Saturday, December 29, 2012

At the Year's End

“Spring passes and one remembers one's innocence.
Summer passes and one remembers one's exuberance.
Autumn passes and one remembers one's reverence.
Winter passes and one remembers one's perseverance.” 
 --Yoko Ono

“Winter is not a season, it's an occupation.” --Sinclair Lewis

Both of these quotes speak to me. It's winter, and the end of another year. A time to reflect on the year that is ending and imagine the year to come.  That is what I will be doing the next few days, while I enjoy the company of my daughter's dog Samo.

This morning I woke way before the dawn. I am glad to be in my dear little cottage, and glad to be breathing in and out and feeling quite fine.  The white narcissus on the dining table are finished blooming, but the lovely coral-colored Christmas cactus and the happy purple blossoms of the African violet enliven my kitchen. I have a box full of persimmons my daughter gave me as she left to visit one of her good friends in Atlanta. I am thinking of making some persimmon pudding to begin with. Perhaps I'll freeze some of them. I love cooking, though I don't usually talk about that much here.

My circle gathering at Skylark Assisted Living yesterday went very well. I will be doing another circle there in January. It is different from gathering a circle in the wider community, because many people at Skylark have various forms of cognitive impairment. Four of the seven people who came to our circle yesterday "had their lights on" as my friend Kate describes it. We reflected, played, and laughed. It was tender. It was also sobering to be with several others who were not easily able to participate or keep track.

Kate is one of my oldest and dearest friends. She lives at Skylark now because she has a hereditary neurological disease that affects her movement and balance. Her mind remains keen. Our friendship has bloomed since she arrived at Skylark. She is a wonderful example of relaxing into a radical life change with grace. She sheds light as she goes. She has paradoxically also gotten more ascerbic as she ages. Her observations on human foibles, including her own, are often funny and trenchant. Bless her. I am so glad that we are friends.

Yesterday on Facebook, I found out about a movie titled How to Live Forever. Made in 2009, it is a documentary whose underlying theme is embracing aging. I ordered a copy and I'm excited about viewing it and reviewing it, too.

I wanted to share this positive aging poster that I learned about on Ronni Bennett's blog Time Goes By. Ronni covers many topics and issues of aging, and her blog is well worth reading. This poster is available from Syracuse Cultural Workers. It was developed by Portland, Oregon elder care attorney Orrin R. Onkin, who writes for Ronni's blog from time to time.

I like the positive messages it promotes. Many older adults internalize negative stereotypes about aging without even realizing it, and like any kind of prejudice, ageism has a negative impact on mental and physical health. I plan to get a copy of this to share at my upcoming classes and circles.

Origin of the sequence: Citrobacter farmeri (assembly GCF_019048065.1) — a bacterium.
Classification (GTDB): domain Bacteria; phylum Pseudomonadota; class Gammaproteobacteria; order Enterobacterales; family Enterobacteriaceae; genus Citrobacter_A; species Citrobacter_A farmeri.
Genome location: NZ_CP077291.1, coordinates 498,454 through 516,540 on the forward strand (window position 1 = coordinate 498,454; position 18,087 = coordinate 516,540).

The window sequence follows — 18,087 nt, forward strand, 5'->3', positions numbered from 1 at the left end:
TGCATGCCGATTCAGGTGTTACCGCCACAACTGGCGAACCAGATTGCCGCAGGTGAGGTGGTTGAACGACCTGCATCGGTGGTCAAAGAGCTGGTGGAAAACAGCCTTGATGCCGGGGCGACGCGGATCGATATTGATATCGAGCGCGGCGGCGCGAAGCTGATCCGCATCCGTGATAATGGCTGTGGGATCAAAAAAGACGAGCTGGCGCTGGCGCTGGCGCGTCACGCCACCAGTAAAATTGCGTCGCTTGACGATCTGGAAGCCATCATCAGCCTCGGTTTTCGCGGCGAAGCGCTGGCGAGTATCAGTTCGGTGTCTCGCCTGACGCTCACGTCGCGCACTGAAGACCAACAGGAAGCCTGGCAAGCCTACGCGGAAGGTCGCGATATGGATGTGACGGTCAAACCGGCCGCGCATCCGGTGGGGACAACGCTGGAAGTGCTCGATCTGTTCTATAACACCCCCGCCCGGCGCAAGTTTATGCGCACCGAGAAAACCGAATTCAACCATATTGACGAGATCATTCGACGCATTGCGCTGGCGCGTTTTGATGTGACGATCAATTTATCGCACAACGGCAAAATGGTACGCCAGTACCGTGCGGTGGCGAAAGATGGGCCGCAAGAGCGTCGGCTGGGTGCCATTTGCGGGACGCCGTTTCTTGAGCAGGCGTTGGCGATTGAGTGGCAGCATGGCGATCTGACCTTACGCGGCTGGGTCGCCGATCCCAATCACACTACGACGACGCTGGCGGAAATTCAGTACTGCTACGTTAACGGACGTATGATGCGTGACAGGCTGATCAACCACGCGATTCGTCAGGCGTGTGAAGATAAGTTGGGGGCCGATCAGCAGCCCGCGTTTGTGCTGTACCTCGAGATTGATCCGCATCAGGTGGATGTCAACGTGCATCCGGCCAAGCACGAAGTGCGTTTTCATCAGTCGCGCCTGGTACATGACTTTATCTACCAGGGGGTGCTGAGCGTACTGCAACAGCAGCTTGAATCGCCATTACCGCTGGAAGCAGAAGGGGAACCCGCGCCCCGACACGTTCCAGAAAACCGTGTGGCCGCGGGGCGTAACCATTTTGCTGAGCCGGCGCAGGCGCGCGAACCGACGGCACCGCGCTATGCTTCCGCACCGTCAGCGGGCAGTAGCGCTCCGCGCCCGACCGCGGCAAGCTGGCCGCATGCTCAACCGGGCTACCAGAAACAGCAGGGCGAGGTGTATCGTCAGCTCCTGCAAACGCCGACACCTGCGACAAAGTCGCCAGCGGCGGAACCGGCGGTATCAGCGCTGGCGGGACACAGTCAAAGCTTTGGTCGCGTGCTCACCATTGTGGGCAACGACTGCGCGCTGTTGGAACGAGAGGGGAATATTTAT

I am preparing for a 3-session class I will be offering in January and February--it is titled Retirement, Refirement and Successful Aging. It will meet at OLLI, our local Osher Lifelong Learning Institute, which is based on the campus of Southern Oregon University.

I will also be offering a class titled The Adventure of Aging in Ashland, starting in February. It will meet twice a month on Saturday afternoons. I'll share some of what we will be doing in an upcoming post. Or email me. I plan to start offering online courses sometime soon, too.

My friend Serena gave me a hand reading before we left on our Mayan cruise trip together. She says the lines on my hands indicate more travel, teaching, leadership, public speaking, performing and visibility, among other things. All that is just peachy with me. I love working with groups in class and workshop settings, and I love performing, too.  I want to move out with the messages of creative, conscious aging.

In terms of mood enhancement, it is inevitable that I contemplate images of spring and summer during the winter. It keeps me moving along when the weather is gray, rainy and snowy. Both of these places pictured below are quite appealing to me on this cold morning. I am getting an acupuncture treatment this morning. That helps, as do soaks in the hot springs, dancing, laughing and having a meal or a movie with friends, taking a walk up in the hills and getting some exercise at the Y. 

Those are some of the things I do to enhance my wellbeing in the cold season. How do you take care of yourself and bring joy into your life in the winter?

Oh, I also wanted to mention that my talk about creative, positive aging with Craig Comstock for his show Like Wow! is available at our website home page,

That's the story here. I am going to mull over the past year, maybe with some mulled wine. Oh, and the persimmon pudding.

I am going to spend time dreaming up my vision for the year to come.

I am going to welcome helpers, partners and allies to this creative, conscious aging work. I am dreaming up a colleague or partner who is excited about this work and who has the skills to help with marketing, pr and outreach.

Who knows, I could travel to a sunny beach before the winter is over.
Whether that happens or not, I wish each of you a beautiful new year full of blessings and happy surprises.

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